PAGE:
Author Archives: Jenny Gwynne

York singers put on Zoom performance for Princess Beatrice

York Press, 8th July 2020
By Haydn Lewis, Live News Editor 

A group of singers from York got to perform for a princess this week.

York Musical Society (YMS), a thriving choral group with hundreds of members, welcomed the Queen’s granddaughter, Princess Beatrice to a Zoom performance of Handel’s Coronation Anthems.

They were also joined by patrons Sir Ron Cooke and Dr Richard Shephard, and vice-presidents Lady Gillian Barron and Philip Moore along with his wife Allison, and Kurt Calder from sponsors, The Shepherd Group.

A group spokesman said: “As we have adapted to the strange times this term and rehearsed via Zoom, we decided to treat our last two sessions as virtual concerts, complete with concert dress.

“Princess Beatrice joined us for the first two anthems and spoke enthusiastically about how everyone has adapted to the situation, and that she is looking forward to being able to join us in person sometime in the not too distant future.”

Like many other cultural activities, YMS concerts and face-to-face rehearsals are cancelled for the whole of 2020 and the YMS committee has also made the decision to cancel their planned November concert and the choral workshop in January next year.

They will reconvene their usual Monday evening rehearsals at St Olave’s School in January.

As the committee email to members puts it: “We know this will be a huge disappointment, but we must make the health of our members and audiences our priority, and adhere to Government guidelines. If the situation changes and it becomes possible for us to get together sooner than January, then we will certainly arrange something.”

YMS activities during Covid-19 lockdown

 

May 13, 2020 by Charles Hutchinson

York Musical Society embraces remote rehearsal revolution for singing therapy

YORK Musical Society’s online rehearsals are on song and on trend, as the Monday sessions on Zoom go from strength to strength.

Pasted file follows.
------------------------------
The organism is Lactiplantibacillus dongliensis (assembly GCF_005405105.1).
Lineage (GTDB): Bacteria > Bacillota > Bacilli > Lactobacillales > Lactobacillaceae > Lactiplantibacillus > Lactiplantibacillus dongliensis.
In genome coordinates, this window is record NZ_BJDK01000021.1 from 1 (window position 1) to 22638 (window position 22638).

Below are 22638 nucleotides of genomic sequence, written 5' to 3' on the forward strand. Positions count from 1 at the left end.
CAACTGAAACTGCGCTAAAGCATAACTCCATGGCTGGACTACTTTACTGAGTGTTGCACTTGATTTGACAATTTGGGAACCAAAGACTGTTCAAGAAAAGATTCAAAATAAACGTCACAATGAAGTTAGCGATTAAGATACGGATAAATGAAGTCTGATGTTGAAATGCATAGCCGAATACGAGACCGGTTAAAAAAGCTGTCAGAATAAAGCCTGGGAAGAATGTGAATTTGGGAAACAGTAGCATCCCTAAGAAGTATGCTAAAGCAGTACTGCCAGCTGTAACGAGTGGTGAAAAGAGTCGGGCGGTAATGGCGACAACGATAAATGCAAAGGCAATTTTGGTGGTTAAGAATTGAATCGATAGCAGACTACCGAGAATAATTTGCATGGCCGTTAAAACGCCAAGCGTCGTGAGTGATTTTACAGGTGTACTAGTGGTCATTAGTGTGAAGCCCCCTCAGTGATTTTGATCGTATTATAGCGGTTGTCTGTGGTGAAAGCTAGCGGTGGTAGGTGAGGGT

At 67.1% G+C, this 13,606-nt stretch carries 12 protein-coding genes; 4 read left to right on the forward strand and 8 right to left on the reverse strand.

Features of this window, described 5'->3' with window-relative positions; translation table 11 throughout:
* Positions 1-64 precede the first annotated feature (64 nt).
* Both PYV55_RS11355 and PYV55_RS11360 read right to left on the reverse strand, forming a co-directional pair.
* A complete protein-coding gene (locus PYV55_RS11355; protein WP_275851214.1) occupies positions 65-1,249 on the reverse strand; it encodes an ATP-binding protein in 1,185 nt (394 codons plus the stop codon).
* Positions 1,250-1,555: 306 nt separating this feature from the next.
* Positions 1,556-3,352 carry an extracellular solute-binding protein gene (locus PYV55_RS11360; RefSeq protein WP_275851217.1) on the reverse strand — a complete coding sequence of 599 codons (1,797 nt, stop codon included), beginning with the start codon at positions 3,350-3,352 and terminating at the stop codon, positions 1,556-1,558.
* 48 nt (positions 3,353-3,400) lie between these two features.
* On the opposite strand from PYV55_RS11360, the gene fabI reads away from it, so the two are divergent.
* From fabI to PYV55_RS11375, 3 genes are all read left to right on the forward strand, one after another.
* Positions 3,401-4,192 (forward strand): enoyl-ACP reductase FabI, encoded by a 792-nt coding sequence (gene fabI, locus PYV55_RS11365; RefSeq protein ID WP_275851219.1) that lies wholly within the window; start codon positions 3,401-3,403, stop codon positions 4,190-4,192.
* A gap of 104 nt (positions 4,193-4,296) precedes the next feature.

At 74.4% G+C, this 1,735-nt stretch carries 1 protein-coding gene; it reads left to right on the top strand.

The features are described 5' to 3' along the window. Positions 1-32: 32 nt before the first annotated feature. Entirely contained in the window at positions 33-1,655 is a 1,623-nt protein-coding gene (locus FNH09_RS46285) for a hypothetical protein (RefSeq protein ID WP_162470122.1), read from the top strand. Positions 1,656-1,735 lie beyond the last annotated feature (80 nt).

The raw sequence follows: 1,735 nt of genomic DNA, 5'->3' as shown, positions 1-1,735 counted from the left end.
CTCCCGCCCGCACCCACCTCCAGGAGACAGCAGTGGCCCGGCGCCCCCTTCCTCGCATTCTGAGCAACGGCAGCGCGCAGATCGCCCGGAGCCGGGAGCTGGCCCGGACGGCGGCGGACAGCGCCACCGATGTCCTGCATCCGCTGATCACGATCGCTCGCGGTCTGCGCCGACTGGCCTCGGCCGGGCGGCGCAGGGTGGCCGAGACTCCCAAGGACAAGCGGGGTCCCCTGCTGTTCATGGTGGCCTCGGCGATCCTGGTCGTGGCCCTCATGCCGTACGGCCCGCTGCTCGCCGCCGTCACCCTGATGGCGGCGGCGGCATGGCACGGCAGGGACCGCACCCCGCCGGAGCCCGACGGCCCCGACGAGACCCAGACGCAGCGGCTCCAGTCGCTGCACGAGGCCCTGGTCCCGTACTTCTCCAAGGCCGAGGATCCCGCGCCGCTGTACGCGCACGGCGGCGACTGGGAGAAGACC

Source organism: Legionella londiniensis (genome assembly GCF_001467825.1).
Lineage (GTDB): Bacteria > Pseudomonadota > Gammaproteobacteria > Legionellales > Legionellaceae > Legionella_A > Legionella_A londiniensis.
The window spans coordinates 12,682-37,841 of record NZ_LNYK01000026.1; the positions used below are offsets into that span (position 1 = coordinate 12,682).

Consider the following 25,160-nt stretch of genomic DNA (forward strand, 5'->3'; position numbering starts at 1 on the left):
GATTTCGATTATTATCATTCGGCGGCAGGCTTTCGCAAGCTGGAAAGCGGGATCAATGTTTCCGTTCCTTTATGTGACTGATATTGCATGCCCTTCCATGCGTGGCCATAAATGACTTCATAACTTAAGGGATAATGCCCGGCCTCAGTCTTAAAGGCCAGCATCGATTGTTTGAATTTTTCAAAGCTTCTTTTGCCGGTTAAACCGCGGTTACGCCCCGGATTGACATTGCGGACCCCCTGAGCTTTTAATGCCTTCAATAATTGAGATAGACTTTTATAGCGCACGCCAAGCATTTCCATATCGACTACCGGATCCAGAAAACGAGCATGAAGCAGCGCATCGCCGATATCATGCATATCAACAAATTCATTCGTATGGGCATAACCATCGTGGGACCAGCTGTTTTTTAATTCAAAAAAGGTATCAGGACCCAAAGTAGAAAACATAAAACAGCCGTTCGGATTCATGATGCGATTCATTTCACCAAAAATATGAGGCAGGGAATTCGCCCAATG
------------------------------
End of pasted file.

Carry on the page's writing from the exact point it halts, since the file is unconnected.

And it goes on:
Session host Lesley Peatfield says: “We’ve been running them from the start of the lockdown, and I’m especially proud as a lot of our older members have successfully navigated the software to be able to manage this.

“Some have even got their first computers for lockdown to be able to appear at our regular Monday night events.”

As many as 80 singers join in, their ages ranging from an 18-year-old bass to 90. “We meet at 7pm for the sopranos and altos and 8pm for the tenors and basses, an hour each every Monday evening, when either David Pipe, our musical director, or John Bradbury, our accompanist, each take a session, leading from the piano, and swap over each week,” says Lesley.

“As well as hosting, I keep each session running technically and answer questions in the chat box.”

In the week the nation went into Covid-19 lockdown, York Musical Society was to have performed at York Minster. “That should have been a night of Faure’s Requiem, alongside a less well-known Michael Haydn requiem, which is so beautiful,” says Lesley.

“We had to cancel, of course, but we do hope to offer that programme sometime next year.”

Coming next, on Saturday, June 13 at York Minster, would have been YMS’s summer concert, Splendours of the Baroque, a joyful programme of Vivaldi’s Gloria, Marcello’s Trumpet Concerto in D minor, Handel’s Arrival Of The Queen Of Sheba and Handel’s Coronation Anthems.

“We’ve had to cancel that concert too,” says Lesley. “The Corona-tion anthems – Zadok The Priest, Let Thy Hand Be Strengthened, The King Shall Rejoice and My Heart Is Inditing – and have never been more appropriate,” says Lesley, poignantly.

After one Zoom rehearsal, Lesley wrote on social media: “Over 80 members joined us for a bit of note bashing for Vivaldi and Handel. Even though we may never perform this, the feeling of the community coming together is priceless.”

Members’ post-session comments to Lesley on the chat line testify to the “virtual” rehearsals being such a breath of fresh singing air amid the pandemic. “Thank you – this is the highlight of my week in lockdown,” said one.

“A very big ‘thank you’ for the Monday evening rehearsals, which I am very much enjoying, and for sending the scores out – much easier to follow,” wrote another. “Thank you to David [Pipe] and to John [Bradbury] for their patience and efforts and to Lesley for her expertise in enabling the sessions.”